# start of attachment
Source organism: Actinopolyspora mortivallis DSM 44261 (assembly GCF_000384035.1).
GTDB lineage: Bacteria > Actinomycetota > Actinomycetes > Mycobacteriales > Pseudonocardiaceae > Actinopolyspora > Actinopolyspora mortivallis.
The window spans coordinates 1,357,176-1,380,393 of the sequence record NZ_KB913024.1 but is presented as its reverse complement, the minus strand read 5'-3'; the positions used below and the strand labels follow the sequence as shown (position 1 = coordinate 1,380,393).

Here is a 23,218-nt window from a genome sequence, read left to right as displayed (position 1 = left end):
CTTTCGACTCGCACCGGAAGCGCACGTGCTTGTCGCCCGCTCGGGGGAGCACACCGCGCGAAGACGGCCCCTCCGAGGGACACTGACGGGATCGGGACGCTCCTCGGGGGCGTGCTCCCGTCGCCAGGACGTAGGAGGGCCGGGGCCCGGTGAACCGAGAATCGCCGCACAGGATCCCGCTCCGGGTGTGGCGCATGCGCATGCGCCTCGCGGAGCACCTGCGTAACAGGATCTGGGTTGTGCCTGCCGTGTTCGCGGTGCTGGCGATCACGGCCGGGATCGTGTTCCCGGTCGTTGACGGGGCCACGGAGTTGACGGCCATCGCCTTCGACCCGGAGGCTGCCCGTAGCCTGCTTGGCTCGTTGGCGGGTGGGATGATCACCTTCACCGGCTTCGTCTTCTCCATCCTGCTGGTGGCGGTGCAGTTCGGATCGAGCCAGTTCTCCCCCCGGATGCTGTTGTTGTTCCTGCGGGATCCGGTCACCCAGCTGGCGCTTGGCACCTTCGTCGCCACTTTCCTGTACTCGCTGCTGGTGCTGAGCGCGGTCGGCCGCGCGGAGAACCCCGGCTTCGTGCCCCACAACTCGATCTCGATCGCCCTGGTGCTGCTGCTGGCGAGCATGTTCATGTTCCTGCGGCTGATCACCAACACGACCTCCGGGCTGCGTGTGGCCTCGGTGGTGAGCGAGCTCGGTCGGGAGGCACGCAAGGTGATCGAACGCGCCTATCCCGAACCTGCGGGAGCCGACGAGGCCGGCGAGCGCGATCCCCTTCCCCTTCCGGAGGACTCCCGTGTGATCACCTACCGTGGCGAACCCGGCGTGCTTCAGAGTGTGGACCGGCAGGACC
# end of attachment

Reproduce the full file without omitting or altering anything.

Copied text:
Source organism: Actinopolyspora mortivallis DSM 44261 (assembly GCF_000384035.1).
GTDB lineage: Bacteria > Actinomycetota > Actinomycetes > Mycobacteriales > Pseudonocardiaceae > Actinopolyspora > Actinopolyspora mortivallis.
The window spans coordinates 1,357,176-1,380,393 of the sequence record NZ_KB913024.1 but is presented as its reverse complement, the minus strand read 5'-3'; the positions used below and the strand labels follow the sequence as shown (position 1 = coordinate 1,380,393).

Here is a 23,218-nt window from a genome sequence, read left to right as displayed (position 1 = left end):
CTTTCGACTCGCACCGGAAGCGCACGTGCTTGTCGCCCGCTCGGGGGAGCACACCGCGCGAAGACGGCCCCTCCGAGGGACACTGACGGGATCGGGACGCTCCTCGGGGGCGTGCTCCCGTCGCCAGGACGTAGGAGGGCCGGGGCCCGGTGAACCGAGAATCGCCGCACAGGATCCCGCTCCGGGTGTGGCGCATGCGCATGCGCCTCGCGGAGCACCTGCGTAACAGGATCTGGGTTGTGCCTGCCGTGTTCGCGGTGCTGGCGATCACGGCCGGGATCGTGTTCCCGGTCGTTGACGGGGCCACGGAGTTGACGGCCATCGCCTTCGACCCGGAGGCTGCCCGTAGCCTGCTTGGCTCGTTGGCGGGTGGGATGATCACCTTCACCGGCTTCGTCTTCTCCATCCTGCTGGTGGCGGTGCAGTTCGGATCGAGCCAGTTCTCCCCCCGGATGCTGTTGTTGTTCCTGCGGGATCCGGTCACCCAGCTGGCGCTTGGCACCTTCGTCGCCACTTTCCTGTACTCGCTGCTGGTGCTGAGCGCGGTCGGCCGCGCGGAGAACCCCGGCTTCGTGCCCCACAACTCGATCTCGATCGCCCTGGTGCTGCTGCTGGCGAGCATGTTCATGTTCCTGCGGCTGATCACCAACACGACCTCCGGGCTGCGTGTGGCCTCGGTGGTGAGCGAGCTCGGTCGGGAGGCACGCAAGGTGATCGAACGCGCCTATCCCGAACCTGCGGGAGCCGACGAGGCCGGCGAGCGCGATCCCCTTCCCCTTCCGGAGGACTCCCGTGTGATCACCTACCGTGGCGAACCCGGCGTGCTTCAGAGTGTGGACCGGCAGGACC